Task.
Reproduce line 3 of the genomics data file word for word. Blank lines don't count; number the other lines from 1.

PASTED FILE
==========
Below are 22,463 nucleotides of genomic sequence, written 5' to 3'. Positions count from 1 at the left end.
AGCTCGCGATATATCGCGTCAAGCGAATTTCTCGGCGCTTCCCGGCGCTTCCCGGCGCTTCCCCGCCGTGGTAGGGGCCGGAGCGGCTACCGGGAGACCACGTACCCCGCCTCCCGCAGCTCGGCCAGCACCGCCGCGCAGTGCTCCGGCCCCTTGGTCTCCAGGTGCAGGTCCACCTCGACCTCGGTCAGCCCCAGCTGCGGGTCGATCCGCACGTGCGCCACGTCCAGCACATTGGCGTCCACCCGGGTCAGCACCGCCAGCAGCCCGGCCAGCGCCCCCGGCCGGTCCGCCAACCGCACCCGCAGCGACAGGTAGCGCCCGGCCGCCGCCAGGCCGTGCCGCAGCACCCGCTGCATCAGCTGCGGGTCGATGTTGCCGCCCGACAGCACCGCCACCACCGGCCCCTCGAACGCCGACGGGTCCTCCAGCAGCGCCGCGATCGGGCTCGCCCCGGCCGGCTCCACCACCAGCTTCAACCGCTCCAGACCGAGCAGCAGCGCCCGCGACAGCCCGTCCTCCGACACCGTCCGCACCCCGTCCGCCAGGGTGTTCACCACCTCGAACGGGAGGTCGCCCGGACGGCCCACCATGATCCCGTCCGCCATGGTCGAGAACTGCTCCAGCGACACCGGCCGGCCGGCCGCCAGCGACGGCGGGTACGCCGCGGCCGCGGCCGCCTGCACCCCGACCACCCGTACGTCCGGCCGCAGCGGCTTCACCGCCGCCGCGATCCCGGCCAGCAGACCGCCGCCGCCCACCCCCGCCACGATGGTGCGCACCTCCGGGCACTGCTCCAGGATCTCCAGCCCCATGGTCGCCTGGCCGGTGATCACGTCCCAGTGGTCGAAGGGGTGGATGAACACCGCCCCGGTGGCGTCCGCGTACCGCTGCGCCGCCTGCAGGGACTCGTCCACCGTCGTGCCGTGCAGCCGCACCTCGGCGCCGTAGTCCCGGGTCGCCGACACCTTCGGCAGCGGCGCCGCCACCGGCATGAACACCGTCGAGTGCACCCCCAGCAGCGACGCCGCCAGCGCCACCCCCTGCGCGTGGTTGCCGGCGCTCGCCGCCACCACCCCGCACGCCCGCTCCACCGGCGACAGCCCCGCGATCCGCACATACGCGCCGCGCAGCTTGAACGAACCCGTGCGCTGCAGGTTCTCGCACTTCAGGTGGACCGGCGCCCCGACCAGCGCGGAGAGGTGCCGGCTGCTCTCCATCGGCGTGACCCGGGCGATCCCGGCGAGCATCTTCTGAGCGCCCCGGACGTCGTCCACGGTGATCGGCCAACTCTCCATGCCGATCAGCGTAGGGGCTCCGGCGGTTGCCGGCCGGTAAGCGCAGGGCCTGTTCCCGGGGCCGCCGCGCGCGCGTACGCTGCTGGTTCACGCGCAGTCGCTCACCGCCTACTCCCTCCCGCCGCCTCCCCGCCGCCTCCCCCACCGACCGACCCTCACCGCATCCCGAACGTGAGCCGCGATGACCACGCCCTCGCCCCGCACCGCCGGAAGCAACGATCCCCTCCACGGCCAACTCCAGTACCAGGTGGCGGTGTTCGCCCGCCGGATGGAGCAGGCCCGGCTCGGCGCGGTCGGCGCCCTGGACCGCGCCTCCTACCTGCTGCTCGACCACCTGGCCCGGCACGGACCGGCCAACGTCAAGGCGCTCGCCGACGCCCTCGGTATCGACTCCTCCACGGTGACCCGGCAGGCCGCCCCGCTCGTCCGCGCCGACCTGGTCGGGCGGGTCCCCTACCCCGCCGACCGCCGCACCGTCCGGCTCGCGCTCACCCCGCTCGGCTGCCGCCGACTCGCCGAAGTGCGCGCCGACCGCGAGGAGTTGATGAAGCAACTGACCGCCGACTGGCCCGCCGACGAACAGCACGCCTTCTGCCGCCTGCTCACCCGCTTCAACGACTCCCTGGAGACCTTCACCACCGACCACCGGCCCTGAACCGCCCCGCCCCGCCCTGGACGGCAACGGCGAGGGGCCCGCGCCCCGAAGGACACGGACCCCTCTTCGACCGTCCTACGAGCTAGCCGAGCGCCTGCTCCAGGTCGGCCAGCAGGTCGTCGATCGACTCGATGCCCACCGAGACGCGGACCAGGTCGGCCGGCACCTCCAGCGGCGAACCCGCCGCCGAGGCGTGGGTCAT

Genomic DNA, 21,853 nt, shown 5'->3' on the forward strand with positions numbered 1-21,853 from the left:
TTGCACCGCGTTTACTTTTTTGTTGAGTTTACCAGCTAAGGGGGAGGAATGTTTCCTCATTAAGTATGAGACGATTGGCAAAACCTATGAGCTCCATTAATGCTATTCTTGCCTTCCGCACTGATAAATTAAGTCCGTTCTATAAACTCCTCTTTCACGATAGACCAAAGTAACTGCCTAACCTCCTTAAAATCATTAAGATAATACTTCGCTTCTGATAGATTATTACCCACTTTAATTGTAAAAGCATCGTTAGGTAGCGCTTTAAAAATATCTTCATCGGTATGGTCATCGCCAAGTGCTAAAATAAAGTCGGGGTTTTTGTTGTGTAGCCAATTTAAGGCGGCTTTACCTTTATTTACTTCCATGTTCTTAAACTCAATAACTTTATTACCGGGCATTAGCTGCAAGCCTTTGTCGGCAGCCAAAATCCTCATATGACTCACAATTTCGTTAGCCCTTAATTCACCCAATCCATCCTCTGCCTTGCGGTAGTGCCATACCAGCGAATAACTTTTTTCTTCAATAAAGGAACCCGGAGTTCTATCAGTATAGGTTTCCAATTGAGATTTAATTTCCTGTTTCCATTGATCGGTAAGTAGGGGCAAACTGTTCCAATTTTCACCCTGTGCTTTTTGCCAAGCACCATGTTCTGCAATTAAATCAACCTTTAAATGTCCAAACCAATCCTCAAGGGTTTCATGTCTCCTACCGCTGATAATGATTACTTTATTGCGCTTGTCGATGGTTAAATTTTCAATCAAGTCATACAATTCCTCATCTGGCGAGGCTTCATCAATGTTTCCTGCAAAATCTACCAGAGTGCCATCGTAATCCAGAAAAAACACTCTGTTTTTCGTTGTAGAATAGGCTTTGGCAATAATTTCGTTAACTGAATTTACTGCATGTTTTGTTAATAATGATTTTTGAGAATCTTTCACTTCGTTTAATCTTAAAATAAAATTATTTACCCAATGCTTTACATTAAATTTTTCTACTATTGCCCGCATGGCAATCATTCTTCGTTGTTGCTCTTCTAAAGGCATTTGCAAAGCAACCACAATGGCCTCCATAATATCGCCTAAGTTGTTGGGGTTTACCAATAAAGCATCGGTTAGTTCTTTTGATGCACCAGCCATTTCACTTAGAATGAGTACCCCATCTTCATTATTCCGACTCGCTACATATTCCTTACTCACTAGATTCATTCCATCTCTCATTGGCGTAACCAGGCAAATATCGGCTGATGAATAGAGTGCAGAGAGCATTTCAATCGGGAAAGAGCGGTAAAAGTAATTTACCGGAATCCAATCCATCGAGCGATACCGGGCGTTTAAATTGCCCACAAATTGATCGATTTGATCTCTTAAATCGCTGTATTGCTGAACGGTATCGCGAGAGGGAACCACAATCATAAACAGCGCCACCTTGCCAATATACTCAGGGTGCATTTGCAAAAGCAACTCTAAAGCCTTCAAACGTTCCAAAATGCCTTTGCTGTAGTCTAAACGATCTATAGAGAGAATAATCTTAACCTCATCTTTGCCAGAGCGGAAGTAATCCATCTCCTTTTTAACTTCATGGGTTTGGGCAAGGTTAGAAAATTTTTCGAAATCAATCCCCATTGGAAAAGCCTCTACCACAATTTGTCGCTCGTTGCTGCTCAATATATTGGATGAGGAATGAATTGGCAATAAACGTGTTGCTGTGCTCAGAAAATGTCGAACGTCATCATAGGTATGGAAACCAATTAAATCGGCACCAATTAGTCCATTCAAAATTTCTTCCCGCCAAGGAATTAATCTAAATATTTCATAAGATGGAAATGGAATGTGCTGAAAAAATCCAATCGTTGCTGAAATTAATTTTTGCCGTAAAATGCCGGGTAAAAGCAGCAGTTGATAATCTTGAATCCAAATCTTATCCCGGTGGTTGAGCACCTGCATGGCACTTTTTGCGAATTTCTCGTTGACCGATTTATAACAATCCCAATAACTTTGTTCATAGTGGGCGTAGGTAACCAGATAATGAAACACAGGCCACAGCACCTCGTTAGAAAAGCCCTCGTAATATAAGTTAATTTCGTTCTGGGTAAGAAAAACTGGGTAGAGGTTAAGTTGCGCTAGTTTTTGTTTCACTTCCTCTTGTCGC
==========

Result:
Genomic DNA, 21,853 nt, shown 5'->3' on the forward strand with positions numbered 1-21,853 from the left: